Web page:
Gunmen seized Libyan Prime Minister Ali Zeidan and held him for several hours before he was freed.
The premier appeared in good health when he arrived at government headquarters after his ordeal at the hands of former rebel militiamen, waving to waiting well-wishers as he climbed out of an armoured personnel carrier, AFP reports.
The pre-dawn seizure of Zeidan came five days after US commandos embarrassed and angered Libya's government by capturing senior Al-Qaeda suspect Abu Anas al-Libi off the streets of Tripoli and whisking him away to a warship.
Foreign Minister Mohammed Abdelaziz said Mr Zeidan had been freed a number of hours after being seized before dawn at his Tripoli hotel.
Moments before news broke of his release, Deputy Prime Minister Al-Seddik Abdelkarim had vowed that the government would not give in to the demands of the perpetrators of a "criminal act".
Mr Zeidan went straight into a meeting with his ministers and members of the General National Congress (GNC) - Libya's highest political authority.
Ministers had already met in his absence earlier in the day for an emergency session convened after his abduction.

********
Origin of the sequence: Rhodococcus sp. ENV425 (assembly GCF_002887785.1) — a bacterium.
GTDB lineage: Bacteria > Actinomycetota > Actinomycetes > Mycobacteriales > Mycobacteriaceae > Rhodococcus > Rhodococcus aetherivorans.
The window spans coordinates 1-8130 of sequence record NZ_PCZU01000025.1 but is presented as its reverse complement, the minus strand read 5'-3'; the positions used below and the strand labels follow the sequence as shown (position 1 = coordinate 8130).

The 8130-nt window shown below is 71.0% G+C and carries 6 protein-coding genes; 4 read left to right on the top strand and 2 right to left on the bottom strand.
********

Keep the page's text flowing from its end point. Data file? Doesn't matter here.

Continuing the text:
A government statement said Zeidan had been taken "to an unknown destination for unknown reasons by a group" of men believed to be former rebels.
The Operations Cell of Libyan Revolutionaries, comprising former rebels and which had roundly denounced Libi's abduction and blamed Zeidan's government for it, said it had "arrested" Zeidan under orders from the public prosecutor.
But the cabinet said on its Facebook page that ministers were "unaware of immunity being lifted or of any arrest warrant" for the premier.
Later, another group of ex-rebels, the Brigade for the Fight against Crime, said it was holding Zeidan, according to the official LANA news agency.
The government said it suspected both the Operations Cell of Libyan Revolutionaries and the Brigade for the Fight against Crime of being behind Zeidan's abduction.
The two groups loosely fall under the control of the defence and interior ministries but largely operate autonomously.
Two years after the revolution that toppled Muammar Gaddafi, Libya's new authorities are struggling to rein in tribal militias and groups of former rebels.